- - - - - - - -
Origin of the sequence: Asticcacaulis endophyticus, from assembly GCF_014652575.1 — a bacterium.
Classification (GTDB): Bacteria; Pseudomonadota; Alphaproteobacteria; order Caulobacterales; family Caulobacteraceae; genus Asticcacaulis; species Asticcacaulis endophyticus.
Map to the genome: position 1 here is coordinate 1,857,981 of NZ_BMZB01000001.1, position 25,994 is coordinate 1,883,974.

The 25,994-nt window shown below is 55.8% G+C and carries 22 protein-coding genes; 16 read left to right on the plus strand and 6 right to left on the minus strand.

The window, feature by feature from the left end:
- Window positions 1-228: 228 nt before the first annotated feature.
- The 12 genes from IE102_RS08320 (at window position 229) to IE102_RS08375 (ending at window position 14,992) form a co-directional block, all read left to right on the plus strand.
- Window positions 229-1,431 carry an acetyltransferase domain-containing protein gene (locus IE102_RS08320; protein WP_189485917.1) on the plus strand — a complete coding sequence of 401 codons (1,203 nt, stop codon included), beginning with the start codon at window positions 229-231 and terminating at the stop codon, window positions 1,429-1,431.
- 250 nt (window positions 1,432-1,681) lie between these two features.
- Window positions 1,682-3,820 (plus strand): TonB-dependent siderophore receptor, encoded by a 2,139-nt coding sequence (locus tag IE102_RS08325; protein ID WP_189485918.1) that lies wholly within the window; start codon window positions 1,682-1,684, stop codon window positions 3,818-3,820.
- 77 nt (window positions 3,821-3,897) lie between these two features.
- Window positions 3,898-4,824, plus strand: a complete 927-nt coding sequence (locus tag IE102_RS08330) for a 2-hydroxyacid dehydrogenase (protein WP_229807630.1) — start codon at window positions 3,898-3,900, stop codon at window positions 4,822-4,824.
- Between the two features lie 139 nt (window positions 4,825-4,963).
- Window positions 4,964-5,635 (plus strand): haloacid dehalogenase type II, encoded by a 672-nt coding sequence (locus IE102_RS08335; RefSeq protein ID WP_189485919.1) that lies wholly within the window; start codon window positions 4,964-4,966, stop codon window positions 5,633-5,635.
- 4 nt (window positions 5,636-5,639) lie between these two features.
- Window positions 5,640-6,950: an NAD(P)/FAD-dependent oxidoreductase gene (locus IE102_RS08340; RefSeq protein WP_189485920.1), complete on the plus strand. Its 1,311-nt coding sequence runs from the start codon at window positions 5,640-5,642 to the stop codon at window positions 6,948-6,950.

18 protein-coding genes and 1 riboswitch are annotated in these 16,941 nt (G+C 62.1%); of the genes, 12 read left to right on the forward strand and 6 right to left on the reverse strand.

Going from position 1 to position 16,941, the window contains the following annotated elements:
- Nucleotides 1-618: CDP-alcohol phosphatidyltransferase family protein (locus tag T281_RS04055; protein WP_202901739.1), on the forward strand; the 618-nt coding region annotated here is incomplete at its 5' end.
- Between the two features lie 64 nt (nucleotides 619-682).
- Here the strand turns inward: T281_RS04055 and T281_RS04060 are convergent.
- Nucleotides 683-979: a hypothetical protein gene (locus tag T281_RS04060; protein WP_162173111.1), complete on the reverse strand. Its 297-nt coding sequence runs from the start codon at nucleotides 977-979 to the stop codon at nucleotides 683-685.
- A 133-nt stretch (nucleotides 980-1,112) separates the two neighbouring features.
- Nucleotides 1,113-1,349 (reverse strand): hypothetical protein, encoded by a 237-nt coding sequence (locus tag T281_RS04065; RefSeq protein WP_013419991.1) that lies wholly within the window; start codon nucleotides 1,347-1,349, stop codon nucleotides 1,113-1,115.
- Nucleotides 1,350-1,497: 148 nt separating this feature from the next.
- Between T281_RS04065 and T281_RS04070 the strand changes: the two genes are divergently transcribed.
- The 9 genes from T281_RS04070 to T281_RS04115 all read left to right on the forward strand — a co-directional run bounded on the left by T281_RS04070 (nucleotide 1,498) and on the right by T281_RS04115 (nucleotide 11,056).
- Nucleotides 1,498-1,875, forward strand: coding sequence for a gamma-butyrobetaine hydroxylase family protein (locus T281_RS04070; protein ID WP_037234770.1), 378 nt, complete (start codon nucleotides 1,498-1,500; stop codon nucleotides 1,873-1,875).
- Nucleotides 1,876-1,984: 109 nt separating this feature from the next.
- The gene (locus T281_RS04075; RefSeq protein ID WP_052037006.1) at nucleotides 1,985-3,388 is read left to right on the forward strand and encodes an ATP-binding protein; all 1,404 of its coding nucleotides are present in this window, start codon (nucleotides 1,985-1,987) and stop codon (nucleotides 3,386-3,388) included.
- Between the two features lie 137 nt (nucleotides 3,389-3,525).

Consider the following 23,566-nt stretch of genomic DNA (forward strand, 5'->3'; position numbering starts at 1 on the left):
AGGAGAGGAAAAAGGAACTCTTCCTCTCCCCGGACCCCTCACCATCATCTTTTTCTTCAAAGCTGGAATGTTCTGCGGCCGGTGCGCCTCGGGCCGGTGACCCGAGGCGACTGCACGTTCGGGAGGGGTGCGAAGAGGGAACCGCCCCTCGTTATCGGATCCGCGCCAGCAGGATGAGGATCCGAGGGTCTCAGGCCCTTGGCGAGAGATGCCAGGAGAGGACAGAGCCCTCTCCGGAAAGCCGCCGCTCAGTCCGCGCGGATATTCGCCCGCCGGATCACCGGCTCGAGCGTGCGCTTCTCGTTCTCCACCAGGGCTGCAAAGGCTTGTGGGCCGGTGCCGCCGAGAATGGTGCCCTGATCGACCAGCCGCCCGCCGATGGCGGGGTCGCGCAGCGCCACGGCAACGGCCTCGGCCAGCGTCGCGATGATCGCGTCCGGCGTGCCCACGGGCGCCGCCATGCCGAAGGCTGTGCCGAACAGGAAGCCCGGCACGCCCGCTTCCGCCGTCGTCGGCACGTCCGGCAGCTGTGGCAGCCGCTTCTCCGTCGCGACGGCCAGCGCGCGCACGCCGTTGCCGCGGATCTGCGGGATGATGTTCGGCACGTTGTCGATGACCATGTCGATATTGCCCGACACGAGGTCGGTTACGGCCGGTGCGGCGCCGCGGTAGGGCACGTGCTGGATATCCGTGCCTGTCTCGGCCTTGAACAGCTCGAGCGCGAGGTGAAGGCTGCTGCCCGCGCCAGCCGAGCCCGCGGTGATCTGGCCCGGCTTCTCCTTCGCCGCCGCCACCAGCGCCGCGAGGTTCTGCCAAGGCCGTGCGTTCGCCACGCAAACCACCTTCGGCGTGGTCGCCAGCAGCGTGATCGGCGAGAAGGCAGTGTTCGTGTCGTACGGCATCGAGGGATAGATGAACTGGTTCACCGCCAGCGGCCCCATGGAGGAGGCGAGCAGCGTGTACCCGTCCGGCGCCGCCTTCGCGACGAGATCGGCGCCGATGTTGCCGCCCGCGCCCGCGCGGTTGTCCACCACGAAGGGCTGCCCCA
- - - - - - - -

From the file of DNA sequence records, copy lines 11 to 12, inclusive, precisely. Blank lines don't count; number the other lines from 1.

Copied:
- 77 nt (window positions 3,821-3,897) lie between these two features.
- Window positions 3,898-4,824, plus strand: a complete 927-nt coding sequence (locus tag IE102_RS08330) for a 2-hydroxyacid dehydrogenase (protein WP_229807630.1) — start codon at window positions 3,898-3,900, stop codon at window positions 4,822-4,824.